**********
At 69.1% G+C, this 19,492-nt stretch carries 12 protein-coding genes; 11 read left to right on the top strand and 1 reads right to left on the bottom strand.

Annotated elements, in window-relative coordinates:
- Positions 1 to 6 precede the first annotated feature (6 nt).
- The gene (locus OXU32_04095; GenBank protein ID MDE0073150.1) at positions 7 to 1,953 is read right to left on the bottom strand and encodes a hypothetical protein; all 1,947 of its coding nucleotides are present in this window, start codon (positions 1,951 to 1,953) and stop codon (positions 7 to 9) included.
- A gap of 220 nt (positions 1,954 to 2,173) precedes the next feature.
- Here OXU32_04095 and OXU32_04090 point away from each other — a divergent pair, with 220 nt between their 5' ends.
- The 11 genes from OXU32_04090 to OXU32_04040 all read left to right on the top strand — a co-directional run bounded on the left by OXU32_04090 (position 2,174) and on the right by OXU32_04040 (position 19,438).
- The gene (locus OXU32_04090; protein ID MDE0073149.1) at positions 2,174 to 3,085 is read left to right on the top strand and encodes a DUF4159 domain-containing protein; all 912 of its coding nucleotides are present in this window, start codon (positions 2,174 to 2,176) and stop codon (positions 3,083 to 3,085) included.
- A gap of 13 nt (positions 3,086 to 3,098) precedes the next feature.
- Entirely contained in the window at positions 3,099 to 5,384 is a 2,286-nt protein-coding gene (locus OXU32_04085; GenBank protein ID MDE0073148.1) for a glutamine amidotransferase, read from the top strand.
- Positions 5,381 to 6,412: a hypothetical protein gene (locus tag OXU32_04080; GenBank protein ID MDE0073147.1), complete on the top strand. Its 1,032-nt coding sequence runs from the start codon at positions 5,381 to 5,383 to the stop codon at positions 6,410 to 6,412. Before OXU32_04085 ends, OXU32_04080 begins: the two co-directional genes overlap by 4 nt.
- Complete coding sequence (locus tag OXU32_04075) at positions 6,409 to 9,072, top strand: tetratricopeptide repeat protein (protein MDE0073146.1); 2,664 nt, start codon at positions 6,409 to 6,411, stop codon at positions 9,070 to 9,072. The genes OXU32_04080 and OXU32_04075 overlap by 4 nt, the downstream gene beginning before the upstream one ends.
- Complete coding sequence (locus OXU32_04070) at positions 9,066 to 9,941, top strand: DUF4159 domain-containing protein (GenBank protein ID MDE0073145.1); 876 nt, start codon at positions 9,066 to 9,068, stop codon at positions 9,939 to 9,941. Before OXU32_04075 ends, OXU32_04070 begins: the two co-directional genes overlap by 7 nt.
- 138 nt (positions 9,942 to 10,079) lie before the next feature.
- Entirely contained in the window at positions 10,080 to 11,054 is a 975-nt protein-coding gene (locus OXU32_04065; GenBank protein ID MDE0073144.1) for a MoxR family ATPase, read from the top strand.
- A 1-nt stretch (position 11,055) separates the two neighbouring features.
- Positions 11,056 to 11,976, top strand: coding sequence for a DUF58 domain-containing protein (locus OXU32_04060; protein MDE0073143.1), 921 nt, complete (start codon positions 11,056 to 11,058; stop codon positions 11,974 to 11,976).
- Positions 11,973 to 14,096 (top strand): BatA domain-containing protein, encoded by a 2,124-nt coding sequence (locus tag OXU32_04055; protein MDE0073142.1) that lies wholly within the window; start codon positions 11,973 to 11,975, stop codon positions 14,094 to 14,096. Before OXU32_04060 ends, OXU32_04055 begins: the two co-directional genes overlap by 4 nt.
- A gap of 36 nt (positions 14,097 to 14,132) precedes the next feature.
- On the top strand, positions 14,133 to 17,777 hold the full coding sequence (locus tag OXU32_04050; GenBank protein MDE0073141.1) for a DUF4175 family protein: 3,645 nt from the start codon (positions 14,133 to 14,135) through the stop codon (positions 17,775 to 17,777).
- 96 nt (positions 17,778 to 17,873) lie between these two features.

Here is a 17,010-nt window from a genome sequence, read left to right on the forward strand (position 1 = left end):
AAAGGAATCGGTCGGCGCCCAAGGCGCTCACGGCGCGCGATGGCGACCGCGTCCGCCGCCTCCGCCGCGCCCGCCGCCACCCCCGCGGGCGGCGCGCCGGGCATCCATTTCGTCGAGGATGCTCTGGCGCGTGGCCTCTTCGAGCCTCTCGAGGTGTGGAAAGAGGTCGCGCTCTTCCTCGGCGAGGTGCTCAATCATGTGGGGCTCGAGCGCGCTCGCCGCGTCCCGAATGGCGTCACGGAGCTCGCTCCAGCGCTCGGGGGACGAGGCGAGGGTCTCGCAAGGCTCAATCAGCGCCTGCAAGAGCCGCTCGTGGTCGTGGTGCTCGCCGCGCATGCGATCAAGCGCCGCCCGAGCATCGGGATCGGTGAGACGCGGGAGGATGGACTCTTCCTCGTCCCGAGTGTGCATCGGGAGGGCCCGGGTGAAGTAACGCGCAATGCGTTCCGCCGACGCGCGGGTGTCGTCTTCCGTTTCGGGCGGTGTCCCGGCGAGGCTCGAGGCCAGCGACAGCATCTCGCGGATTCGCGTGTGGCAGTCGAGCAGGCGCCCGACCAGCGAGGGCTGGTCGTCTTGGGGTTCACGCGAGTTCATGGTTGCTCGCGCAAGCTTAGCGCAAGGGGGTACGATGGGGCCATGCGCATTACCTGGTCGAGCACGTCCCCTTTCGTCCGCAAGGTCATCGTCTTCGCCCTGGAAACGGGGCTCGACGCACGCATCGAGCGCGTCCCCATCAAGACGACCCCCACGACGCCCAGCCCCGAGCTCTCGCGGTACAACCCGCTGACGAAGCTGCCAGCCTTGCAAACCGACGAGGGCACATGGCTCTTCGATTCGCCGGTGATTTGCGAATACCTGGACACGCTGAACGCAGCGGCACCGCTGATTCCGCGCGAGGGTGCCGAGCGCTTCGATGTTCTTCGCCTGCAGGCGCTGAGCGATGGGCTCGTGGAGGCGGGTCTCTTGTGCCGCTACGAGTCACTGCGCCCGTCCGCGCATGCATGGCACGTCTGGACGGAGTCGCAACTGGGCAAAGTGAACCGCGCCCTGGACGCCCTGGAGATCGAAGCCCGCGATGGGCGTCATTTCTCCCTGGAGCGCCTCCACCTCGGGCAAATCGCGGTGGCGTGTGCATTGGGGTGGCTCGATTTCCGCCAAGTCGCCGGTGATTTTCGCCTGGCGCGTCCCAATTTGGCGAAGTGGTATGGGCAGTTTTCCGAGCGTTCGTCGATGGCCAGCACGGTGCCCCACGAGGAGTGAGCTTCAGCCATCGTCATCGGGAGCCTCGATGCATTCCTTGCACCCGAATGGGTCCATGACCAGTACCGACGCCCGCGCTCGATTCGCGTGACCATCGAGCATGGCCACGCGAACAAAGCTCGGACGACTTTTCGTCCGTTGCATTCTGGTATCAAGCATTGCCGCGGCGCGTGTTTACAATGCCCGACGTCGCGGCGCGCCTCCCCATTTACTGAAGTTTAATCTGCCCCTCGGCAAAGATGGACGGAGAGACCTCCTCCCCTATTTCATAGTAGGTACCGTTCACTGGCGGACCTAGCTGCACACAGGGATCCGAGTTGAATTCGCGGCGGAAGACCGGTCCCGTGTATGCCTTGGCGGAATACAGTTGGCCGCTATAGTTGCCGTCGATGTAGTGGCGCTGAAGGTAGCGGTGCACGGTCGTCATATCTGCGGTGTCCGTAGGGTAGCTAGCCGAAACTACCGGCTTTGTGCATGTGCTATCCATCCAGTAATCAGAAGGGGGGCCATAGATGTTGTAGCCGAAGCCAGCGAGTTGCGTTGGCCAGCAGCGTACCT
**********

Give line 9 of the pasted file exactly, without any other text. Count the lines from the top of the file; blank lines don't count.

- A gap of 13 nt (positions 3,086 to 3,098) precedes the next feature.